For this roast, Molly alerts you that you’ll need to shop at a specialty meat market, literally “one that goes beyond the standard supermarket fare.” This roast has three pieces: the boneless loin roast, the belly, and the skin. You’ll need a real butcher to help you here, but it is worth every bit of effort.
To make this, we added potatoes to cook for the last hour. It’s a one meal wonder.
Oven Roasted Porchetta
Yield: serves 8
- 1 center-cut pork loin with the belly flap attached, preferably with skin on (8 to 9pounds), or 1 boneless center-cut pork loin (about 5 pounds) plus 1 pork belly (4 to 5 pounds)
- 4 to 6 garlic cloves, minced
- Kosher salt
- Coarsely ground black pepper
- 1 ½ tablespoons chopped fresh rosemary
- 1 tablespoon chopped fresh sage
- 1 tablespoon chopped fresh thyme
- 1 tablespoon fennel seeds, toasted and ground to a coarse powder
- 1 tablespoon finely grated lemon zest
- ½ teaspoon crushed red pepper flakes
TRIM THE PORK AND SCORE THE RIND. If you purchased a pork loin with the belly attached, unroll the roast so the skin side is down. Examine the belly portion and determine whether you need to trim away any of the top layer of fat. If the roast came without skin, turn it over and also trim away some of the fat from the top side if need be. All pork bellies have prodigious amounts of fat; how much you leave in place is a matter of personal preference. Ideally you want a layer just under ½ inch thick, so if the butcher has left more than this, use a large chefs knife to pare it down. (The fat can be saved for rendering or other use.)
If you’ve got a separate pork loin and pork belly, check that the outermost fat layer of the pork belly is less than ½inch thick. If needed, trim it down. Next, drape the belly (skin side up) around the pork loin (without tying it), just to get a sense of how it will fit. It doesn’t have to be perfect, but if it extends more than 1 inch over the ends of the loin, trim it down and save the trimmings for another use. If there’s a gap on the underside because the belly doesn’t reach all the way around, that’s fine. Also, if you’ve got a separate piece of pork skin, drape this over the roast and trim it to fit (poultry shears or utility scissors are useful here).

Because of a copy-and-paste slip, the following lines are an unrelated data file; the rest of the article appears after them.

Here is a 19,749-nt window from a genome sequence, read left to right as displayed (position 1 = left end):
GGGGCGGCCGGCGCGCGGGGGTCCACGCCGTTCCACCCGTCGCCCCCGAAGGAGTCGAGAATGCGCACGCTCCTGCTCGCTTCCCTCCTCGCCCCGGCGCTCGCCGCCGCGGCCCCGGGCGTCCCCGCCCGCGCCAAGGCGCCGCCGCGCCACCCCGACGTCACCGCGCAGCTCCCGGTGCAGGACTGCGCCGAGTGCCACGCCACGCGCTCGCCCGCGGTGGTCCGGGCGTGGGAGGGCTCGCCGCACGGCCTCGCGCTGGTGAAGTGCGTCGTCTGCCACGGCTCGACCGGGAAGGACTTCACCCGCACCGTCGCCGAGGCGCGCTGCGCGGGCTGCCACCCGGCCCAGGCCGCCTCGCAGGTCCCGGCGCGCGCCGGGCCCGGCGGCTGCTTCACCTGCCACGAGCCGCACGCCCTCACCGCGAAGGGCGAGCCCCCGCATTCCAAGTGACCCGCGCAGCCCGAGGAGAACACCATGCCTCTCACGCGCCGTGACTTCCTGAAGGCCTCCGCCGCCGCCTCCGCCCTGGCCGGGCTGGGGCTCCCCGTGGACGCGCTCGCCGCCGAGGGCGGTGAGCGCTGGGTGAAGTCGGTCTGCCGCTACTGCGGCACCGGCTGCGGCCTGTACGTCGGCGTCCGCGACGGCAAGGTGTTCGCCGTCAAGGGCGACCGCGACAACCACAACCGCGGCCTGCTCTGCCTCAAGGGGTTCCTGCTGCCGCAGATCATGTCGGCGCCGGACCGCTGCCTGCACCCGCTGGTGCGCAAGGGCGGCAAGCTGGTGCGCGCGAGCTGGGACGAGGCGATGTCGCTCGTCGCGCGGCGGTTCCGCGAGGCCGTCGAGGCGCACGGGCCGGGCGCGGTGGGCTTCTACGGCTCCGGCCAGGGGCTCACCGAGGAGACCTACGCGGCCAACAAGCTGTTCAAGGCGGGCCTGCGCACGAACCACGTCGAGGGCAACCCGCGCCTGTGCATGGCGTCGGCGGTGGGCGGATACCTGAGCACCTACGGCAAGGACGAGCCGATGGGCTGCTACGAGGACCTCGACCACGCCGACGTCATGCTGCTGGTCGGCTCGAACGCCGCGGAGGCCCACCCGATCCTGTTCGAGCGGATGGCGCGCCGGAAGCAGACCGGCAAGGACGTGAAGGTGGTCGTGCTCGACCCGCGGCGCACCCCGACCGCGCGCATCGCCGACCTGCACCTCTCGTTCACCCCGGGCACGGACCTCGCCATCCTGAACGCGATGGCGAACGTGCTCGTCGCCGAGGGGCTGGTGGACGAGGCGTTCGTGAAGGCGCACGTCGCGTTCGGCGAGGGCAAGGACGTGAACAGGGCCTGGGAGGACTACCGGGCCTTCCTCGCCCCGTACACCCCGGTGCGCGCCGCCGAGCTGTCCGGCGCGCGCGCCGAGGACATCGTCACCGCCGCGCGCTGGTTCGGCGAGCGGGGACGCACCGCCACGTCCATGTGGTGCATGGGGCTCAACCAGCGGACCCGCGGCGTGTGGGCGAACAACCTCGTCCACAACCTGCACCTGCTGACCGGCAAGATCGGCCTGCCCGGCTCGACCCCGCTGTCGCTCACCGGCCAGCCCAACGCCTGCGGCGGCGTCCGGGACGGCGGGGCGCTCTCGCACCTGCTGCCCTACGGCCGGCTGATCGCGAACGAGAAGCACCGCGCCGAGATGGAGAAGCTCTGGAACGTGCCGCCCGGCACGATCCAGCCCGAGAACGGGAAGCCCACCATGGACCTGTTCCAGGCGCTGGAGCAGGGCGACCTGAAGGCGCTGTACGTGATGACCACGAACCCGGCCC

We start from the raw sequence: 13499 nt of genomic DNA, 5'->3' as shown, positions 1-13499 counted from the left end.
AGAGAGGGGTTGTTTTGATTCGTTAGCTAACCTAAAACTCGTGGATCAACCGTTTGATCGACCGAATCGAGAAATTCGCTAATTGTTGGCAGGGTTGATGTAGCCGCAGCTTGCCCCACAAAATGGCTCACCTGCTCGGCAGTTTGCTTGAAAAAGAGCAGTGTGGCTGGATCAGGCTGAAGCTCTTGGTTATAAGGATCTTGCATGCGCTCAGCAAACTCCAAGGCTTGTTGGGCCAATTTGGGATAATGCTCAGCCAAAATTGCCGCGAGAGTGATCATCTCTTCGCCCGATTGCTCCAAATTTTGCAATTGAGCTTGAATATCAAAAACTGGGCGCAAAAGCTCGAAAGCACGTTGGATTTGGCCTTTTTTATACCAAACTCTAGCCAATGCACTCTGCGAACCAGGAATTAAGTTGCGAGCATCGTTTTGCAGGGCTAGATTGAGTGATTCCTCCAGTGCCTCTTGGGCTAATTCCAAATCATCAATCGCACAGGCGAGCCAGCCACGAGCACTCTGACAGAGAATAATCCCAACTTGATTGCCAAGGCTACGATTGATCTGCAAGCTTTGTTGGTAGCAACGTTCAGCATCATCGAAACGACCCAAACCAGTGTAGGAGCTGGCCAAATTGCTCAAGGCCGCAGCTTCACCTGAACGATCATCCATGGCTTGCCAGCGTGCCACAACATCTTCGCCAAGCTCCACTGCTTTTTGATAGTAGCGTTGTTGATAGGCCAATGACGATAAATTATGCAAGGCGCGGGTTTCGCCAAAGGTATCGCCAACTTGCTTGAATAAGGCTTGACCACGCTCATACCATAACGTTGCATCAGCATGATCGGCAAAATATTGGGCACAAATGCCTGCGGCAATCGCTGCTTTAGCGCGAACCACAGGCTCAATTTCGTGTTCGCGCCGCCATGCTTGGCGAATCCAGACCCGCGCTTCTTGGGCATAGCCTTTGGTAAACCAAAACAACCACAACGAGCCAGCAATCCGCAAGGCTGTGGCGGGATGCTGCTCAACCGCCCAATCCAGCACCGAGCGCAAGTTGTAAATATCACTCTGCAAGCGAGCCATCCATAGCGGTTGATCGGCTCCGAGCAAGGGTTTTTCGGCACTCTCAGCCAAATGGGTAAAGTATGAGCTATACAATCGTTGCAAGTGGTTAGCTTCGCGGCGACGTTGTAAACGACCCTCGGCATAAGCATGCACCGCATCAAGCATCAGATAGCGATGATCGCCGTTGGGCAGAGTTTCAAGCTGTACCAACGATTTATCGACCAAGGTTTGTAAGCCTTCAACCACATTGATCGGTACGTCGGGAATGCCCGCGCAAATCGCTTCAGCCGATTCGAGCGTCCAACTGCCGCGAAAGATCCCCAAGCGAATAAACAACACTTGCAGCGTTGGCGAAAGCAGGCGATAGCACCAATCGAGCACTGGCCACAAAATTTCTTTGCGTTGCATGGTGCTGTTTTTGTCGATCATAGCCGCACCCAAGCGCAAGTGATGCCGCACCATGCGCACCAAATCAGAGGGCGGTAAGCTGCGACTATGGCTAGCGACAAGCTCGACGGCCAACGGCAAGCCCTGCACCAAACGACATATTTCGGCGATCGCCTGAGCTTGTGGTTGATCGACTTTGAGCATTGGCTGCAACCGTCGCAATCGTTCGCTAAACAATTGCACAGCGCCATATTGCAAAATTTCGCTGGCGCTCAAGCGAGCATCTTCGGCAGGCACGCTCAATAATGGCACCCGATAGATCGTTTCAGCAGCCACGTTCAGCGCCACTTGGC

Now arrange the belly, whether separate or attached to the loin, so it is skin side up on a stable surface and, using a box cutter, utility knife, or other razor-sharp knife, carefully (but firmly) score the rind in parallel lines about ½-inch apart, cutting through the rind and just into the fat (about ½-inch deep) without cutting through to the meat. The lines can go in any direction that appeals to you.
SEASON AND TIE THE ROAST. In a small bowl, combine the garlic, 1 ½ tablespoons salt, 2 teaspoons black pepper, the rosemary, sage, thyme, fennel, zest, and red pepper flakes. For the single-piece roast, unroll the belly flap and sprinkle the seasonings evenly over the belly and the roast, rubbing lightly so the seasonings adhere. Roll the flap around the loin; if the skin is a separate piece, drape it over, and secure the whole porchetta at 1- to 2-inch intervals with kitchen string.
For the 2- or 3-piece roast, sprinkle half the seasonings all over the loin and the other half on the meat side of the belly, rubbing lightly so they stick, and then wrap the belly (skin side out) over the loin, so the belly covers the top side (fat side) of the roast thoroughly and any gap is on the bottom (or rib side). If the skin is a separate piece, drape it over the top. Secure the entire ensemble with kitchen string, tying loops at 1-to 2-inch intervals.
Season the surface of the roast lightly but evenly with salt and pepper (about ⅜ teaspoon each), getting some into the score marks as well. Set the roast on a tray or in a baking dish and refrigerate, uncovered or loosely covered, for 24 to 48 hours. Let the pork sit at room temperature for 1 to 2 hours before roasting.
HEAT THE OVEN. Position a rack in the lower third of the oven and heat to 500°F (475°F convection).
ROAST. Place the pork seam side down on a roasting rack in a sturdy roasting pan just large enough to accommodate it. Roast for 25 minutes and then reduce the oven temperature to 325°F degrees (300°F convection). Continue to roast until an instant-read thermometer inserted into the center of the roast registers 140 to 145°, another 3 hours or so—but it’s a good idea to start checking the temperature after another 2 hours.
REST AND CARVE. Transfer the roast to a carving board, preferably one with a trough. Let rest for at least 25 minutes (the roast can easily sit at room temperature for an hour and not suffer). Carve into ¼- to ½-inch-thick slices, removing the strings as you go and doing your best to give each serving a bit of the crackling rind. If the rind is too tough to slice through easily (or if it was a separate piece to begin with), remove it in larger chunks and transfer it to a second cutting board, where you can chop it into pieces to serve alongside the sliced roast.
Set a rack in the middle level of the oven and preheat to 350 degrees.
Source: All About Roasting by Molly Stevens